Sir, are your ready to dilute the prime minister’s authority to appoint the heads of the falling ninepins? Sir, are you prepared to commit to abide by the guiding principles of the UK commissioner for public appointments? Sir, are you ready to commit to just three principles of ‘merit, fairness and openness’?
Sir, do you commit to undertake fiscal consolidation? The PML-N would have to come up with specific policy instruments and specific structural spending and revenue reforms. The PML-N would have to formulate specific policy measures within our tough economic environment and a challenging setup of patronage politics. The PML-N would have to stabilise debt and to succeed the PML-N would need multiple instruments of consolidation.
Sir, are you ready to commit to the Nolan Committee’s seven principles of public life for all ministerial appointments? These principles are: selflessness, integrity, objectivity, accountability, openness, honesty and leadership.
Sir, are you ready to commit to end billion rupee dole-outs to Senators, MNAs and MPAs all in the name of ‘development funds’? Sir, are you ready to commit to the Fiscal Responsibility and Debt Limitations Law of 2005?
Dear Mian Sahib, unless “commitment is made, there are only promises and hopes...but no plans.”

Dear Mian Sahib - Dr Farrukh Saleem

Wednesday, 13 February 2013

Why Sir Syed loses and Allama Iqbal wins in Pakistan

In the battle for Pakistan’s soul, Sir Syed’s rational approach ultimately lost out and the Allama’s call on emotive reasoning won. Iqbal said what people wanted to hear — and his genius lay in crafting it with beautifully chosen words. Unfortunately, his prescriptions for reconstructing society cannot help us in digging ourselves out of a hole.

Why Sir Syed loses and Allama Iqbal wins in Pakistan

Sunday, 10 February 2013

Problems and Prospects of Collaborative Learning in Asian Cross-cultural Student Group in England.


Saturday, 5 January 2013

14 ‘shoulds’ for a better Pakistan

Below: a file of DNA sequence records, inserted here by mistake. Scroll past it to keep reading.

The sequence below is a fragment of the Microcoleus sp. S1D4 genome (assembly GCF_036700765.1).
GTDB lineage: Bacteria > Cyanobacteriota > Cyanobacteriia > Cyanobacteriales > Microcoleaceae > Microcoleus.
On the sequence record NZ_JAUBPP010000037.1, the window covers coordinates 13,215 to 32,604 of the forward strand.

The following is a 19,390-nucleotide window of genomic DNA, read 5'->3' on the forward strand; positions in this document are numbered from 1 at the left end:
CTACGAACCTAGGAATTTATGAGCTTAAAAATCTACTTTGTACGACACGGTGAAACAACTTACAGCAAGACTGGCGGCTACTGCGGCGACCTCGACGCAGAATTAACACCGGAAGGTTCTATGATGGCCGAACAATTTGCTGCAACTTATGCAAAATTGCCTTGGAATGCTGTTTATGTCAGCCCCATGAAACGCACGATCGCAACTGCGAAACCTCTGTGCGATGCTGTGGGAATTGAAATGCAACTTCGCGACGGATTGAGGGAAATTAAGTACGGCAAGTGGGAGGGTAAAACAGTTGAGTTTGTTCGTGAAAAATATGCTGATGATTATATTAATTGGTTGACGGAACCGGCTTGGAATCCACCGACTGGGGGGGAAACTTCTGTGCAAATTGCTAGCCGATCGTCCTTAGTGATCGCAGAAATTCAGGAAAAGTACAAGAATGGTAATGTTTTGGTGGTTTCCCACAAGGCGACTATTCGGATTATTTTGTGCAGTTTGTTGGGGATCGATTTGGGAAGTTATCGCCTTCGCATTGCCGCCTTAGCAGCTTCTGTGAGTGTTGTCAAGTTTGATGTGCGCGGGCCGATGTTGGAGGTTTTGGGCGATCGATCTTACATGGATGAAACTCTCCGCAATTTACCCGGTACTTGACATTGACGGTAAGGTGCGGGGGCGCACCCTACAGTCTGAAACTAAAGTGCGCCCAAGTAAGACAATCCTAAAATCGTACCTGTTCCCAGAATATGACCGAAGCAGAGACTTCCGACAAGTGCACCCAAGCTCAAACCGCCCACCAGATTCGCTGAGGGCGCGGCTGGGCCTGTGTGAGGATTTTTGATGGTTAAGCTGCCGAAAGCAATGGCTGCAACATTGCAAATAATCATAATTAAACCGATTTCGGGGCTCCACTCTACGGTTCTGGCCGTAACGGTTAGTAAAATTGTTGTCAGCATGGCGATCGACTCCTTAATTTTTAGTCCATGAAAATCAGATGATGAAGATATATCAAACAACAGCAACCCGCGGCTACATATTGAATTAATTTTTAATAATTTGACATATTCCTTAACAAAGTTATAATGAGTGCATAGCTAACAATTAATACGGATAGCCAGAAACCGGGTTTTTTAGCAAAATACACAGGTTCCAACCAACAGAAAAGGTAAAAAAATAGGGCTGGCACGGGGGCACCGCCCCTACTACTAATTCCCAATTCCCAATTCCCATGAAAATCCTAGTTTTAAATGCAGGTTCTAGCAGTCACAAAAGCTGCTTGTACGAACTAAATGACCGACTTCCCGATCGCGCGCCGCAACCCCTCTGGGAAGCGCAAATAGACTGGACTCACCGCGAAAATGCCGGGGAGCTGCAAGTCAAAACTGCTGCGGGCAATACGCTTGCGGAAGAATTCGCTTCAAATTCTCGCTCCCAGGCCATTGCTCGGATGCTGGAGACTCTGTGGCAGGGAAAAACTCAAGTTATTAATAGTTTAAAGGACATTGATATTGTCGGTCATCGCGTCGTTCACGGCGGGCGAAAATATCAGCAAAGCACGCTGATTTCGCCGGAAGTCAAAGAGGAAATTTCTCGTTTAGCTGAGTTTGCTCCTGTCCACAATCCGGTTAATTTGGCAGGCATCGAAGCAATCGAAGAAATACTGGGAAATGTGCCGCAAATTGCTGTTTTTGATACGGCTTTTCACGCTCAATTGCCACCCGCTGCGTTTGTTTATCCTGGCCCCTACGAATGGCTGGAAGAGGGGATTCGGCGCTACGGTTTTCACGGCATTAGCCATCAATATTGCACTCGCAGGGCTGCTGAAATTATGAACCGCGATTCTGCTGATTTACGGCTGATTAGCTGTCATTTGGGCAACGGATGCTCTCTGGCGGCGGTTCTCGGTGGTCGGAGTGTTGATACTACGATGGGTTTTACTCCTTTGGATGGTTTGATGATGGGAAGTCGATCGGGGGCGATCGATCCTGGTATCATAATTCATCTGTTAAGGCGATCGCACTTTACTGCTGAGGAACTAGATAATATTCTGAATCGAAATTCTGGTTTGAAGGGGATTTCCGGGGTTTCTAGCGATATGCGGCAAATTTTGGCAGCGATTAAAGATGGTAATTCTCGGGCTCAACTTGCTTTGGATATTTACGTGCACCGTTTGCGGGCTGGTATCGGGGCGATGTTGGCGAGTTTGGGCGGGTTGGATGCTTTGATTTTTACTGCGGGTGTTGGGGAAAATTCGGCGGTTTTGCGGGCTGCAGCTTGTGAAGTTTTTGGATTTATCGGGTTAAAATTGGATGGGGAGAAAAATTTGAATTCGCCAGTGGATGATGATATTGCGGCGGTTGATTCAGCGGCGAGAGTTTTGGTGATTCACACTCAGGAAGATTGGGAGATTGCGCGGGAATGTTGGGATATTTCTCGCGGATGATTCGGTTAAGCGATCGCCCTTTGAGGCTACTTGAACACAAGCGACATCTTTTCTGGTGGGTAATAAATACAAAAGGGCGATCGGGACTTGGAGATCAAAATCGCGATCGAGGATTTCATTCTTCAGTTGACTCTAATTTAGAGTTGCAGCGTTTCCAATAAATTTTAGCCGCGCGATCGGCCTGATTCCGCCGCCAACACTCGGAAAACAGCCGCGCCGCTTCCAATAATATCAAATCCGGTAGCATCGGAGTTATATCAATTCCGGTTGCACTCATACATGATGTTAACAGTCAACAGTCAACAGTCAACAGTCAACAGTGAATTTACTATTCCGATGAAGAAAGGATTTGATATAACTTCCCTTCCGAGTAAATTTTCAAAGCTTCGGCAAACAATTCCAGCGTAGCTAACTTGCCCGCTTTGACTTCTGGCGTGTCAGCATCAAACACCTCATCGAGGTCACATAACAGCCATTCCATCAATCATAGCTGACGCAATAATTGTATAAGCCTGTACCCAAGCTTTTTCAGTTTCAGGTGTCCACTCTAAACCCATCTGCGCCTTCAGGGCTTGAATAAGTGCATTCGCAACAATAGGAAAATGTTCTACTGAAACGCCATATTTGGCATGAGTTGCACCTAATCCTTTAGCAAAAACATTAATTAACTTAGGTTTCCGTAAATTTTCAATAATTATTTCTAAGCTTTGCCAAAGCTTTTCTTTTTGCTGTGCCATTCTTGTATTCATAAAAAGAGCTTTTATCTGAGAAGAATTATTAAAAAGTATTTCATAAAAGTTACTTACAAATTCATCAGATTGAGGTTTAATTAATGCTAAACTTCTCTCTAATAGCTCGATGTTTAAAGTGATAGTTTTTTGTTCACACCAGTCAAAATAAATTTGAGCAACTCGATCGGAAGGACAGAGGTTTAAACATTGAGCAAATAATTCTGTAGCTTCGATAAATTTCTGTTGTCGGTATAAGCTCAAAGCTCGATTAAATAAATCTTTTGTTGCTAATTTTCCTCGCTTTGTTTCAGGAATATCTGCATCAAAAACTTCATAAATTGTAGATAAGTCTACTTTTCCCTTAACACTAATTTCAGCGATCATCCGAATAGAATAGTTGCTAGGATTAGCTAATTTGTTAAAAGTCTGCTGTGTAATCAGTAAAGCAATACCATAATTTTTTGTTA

Pakistan has been in turmoil for a long time now. There is political, ideological, social and economic chaos engulfing the entire country. I hope that the year 2013 will be the beginning of peace and prosperity in Pakistan. To move towards an enlightened, peaceful and prosperous Pakistan, I, as a Pakistani, propose fourteen SHOULDS on this occasion. These SHOULDS, I promise can change the course of our country but this require paradigmatic changes in our national priorities. Here goes the list: 1. Education should be at the top of our priority list with at least 20 percent of our annual budget spent on providing quality education to the people of Pakistan. 2. As a sage once said, 'If you want to see the condition of a nation, see the condition of the teacher'. So teachers should be the most valued (in the real sense of the word) people in the country. 3. Our hospitals should be our second principal priority after education. 4. We should make every effort to establish complete peace with our neighbouring countries including our arch-rival India. In this regard we can learn from European countries such Germany, France, and the UK. 5. We should devote ourselves to spreading a network of playgrounds in each and every city and town and village of our country. 6. There should be a network of libraries in every our city and town with latest books, magazines, journals available, and with computers and internet facilities 7. There should be immediate and complete ban on pressure horns on roads and streets and gradually the ban should come down to any kind of horns, of course people need to be educated through electronic and print media against indiscriminate use of horns 8. There should be a centrally controlled system of mosques in every city and town. The Imams should be properly educated, trained, should be at least secondary school graduates besides their religious studies and should be recruited by the local administrative authority. They should be paid adequately for their services with the help and cooperation of the local population. The Friday sermons and teaching of these Imams should be monitored and they should be trained and educated to present the peaceful, inclusive, humanitarian face of religion to the people .This will guard against the tendency of turning religion into a sectarianism, extremism and the resultant violence. 9. Democracy should be embraced, nurtured and practiced in the true sense of the word and for that to happen efforts should be made to take the power centre out of the feudal class and to bring it down to the reach of the common people. The first step in this regard is for political parties to themselves become truly democratic and shun hereditary and dictatorial practices prevalent inside their ranks. Our armed forces should once and for all decide not to ever interfere in our political system and confine themselves to their constitutionally rightful place: that of the guardian of our (primarily) external security and (if need be) internal security. Let us for the coming thirty years, at least, try democracy in its true sense and then decide which way to go. Let our democratic system correct its own course without anymore interference. Let us show to the world that we can be truly professional in our respective fields, whichever that might be, as soldiers, military officers, teachers, doctors, politicians, lawyers, judges, engineers, bankers, religious leaders, farmers, labourers, craftsmen, technicians, journalists or people from any other profession. 10. A Pakistani nationalism based on an international, humanitarian philosophy should be nurtured through a nationwide system of inclusive education. The purpose should be to broaden the horizons of the Pakistani youth to feel a part of the rest of the world instead of looking at every other nation as an enemy out to destroy our dear country. For this the concept of positive national ego, should be promoted. This will help the Pakistani youth feeling a responsible part of the rest of the world, shouldering the burden of the entire humanity instead of asking others to always extend a helping hand to our sinking ship. 11. Strength in terms of economic and social development should be our primary goal driving our national policies and not just military might and our capability for destruction. Live and let live should be our motive from now onwards if we really want to continue to exist and flourish in the comity of nations in the twenty first century. 12. Rigorous measures should be taken to control our dangerously growing population, which is already beyond our means. Poverty, illiteracy, ignorance and a false understanding of religion are primary source of this menace. The role of religious leaders is of special importance in this regard. 13. An important indicator of the degree of civilization of a society is the way women are treated in it. Women emancipation through a process of education and awareness among the masses should be one of our top priorities. Pakistani women are exemplary in their devotion to their families and the welfare of those around them and this extraordinary source of our strength must be taped by giving them their due place in the social, economic and political spheres of our national life. Again the role of religious leaders is of primary importance in this regard; many of whom unfortunately confine the role of women to domestic chores. These religious leaders consciously or unconsciously use their enormous clout as opinion makers against the economic and social freedom and autonomy of our women. This trend needs to be changed and women be brought into our national life as equal partners and stakeholders. 14. We should, as a nation make it a core principle of our national ethos, that a society cannot live for long in the presence of injustice and endemic corruption. It should, therefore, be one of the top-most priorities to clean up corruption in our legal, administrative and political system, to have an independent, well-paid judiciary and an excellent, efficient and corruption-free police force. P.S: Seems a loony’s dream? Well, maybe, but this country was a dream before its birth, a dream of hope and peace and prosperity before it was turned, by the monsters who ruled it for years on, into a nightmare for its inhabitants. And with the positive energies of our youth, can once more, we have the beginning of a noble dream and a lovely reality. The writer is an academic and researcher at the Department of Education, Hazara University, Mansehra. Email: ilyasisa@gmail.com